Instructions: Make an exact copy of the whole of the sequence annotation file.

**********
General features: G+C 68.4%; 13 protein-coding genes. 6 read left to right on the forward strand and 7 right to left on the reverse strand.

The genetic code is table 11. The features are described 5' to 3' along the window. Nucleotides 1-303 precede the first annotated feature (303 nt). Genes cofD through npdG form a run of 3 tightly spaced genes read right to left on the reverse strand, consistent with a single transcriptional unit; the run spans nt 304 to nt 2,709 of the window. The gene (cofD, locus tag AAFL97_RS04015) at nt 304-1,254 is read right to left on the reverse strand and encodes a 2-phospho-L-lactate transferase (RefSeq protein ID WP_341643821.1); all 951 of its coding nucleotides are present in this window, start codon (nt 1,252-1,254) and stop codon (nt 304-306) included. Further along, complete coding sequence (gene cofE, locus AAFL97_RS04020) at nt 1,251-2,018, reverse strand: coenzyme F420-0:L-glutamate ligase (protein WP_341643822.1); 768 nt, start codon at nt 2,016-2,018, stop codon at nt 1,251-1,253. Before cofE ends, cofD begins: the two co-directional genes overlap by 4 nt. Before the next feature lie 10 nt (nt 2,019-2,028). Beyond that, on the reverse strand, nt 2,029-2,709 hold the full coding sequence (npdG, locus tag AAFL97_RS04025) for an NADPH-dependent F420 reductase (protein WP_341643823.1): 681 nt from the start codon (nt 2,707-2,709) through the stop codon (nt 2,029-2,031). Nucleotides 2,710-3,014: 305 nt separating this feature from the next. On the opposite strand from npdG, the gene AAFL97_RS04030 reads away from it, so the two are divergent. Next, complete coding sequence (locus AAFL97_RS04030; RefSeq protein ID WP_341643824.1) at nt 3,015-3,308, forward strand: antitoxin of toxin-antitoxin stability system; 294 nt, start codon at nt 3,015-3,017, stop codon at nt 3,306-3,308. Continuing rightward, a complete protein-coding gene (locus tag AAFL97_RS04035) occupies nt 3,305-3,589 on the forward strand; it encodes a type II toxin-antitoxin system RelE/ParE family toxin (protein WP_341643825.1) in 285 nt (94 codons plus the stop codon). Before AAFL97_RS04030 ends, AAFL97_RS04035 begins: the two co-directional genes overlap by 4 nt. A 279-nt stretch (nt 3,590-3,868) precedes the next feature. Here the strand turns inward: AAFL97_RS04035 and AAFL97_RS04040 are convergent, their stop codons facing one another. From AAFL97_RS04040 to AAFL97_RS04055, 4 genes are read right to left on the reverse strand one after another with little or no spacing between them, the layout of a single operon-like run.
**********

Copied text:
General features: G+C 68.4%; 13 protein-coding genes. 6 read left to right on the forward strand and 7 right to left on the reverse strand.

The genetic code is table 11. The features are described 5' to 3' along the window. Nucleotides 1-303 precede the first annotated feature (303 nt). Genes cofD through npdG form a run of 3 tightly spaced genes read right to left on the reverse strand, consistent with a single transcriptional unit; the run spans nt 304 to nt 2,709 of the window. The gene (cofD, locus tag AAFL97_RS04015) at nt 304-1,254 is read right to left on the reverse strand and encodes a 2-phospho-L-lactate transferase (RefSeq protein ID WP_341643821.1); all 951 of its coding nucleotides are present in this window, start codon (nt 1,252-1,254) and stop codon (nt 304-306) included. Further along, complete coding sequence (gene cofE, locus AAFL97_RS04020) at nt 1,251-2,018, reverse strand: coenzyme F420-0:L-glutamate ligase (protein WP_341643822.1); 768 nt, start codon at nt 2,016-2,018, stop codon at nt 1,251-1,253. Before cofE ends, cofD begins: the two co-directional genes overlap by 4 nt. Before the next feature lie 10 nt (nt 2,019-2,028). Beyond that, on the reverse strand, nt 2,029-2,709 hold the full coding sequence (npdG, locus tag AAFL97_RS04025) for an NADPH-dependent F420 reductase (protein WP_341643823.1): 681 nt from the start codon (nt 2,707-2,709) through the stop codon (nt 2,029-2,031). Nucleotides 2,710-3,014: 305 nt separating this feature from the next. On the opposite strand from npdG, the gene AAFL97_RS04030 reads away from it, so the two are divergent. Next, complete coding sequence (locus AAFL97_RS04030; RefSeq protein ID WP_341643824.1) at nt 3,015-3,308, forward strand: antitoxin of toxin-antitoxin stability system; 294 nt, start codon at nt 3,015-3,017, stop codon at nt 3,306-3,308. Continuing rightward, a complete protein-coding gene (locus tag AAFL97_RS04035) occupies nt 3,305-3,589 on the forward strand; it encodes a type II toxin-antitoxin system RelE/ParE family toxin (protein WP_341643825.1) in 285 nt (94 codons plus the stop codon). Before AAFL97_RS04030 ends, AAFL97_RS04035 begins: the two co-directional genes overlap by 4 nt. A 279-nt stretch (nt 3,590-3,868) precedes the next feature. Here the strand turns inward: AAFL97_RS04035 and AAFL97_RS04040 are convergent, their stop codons facing one another. From AAFL97_RS04040 to AAFL97_RS04055, 4 genes are read right to left on the reverse strand one after another with little or no spacing between them, the layout of a single operon-like run.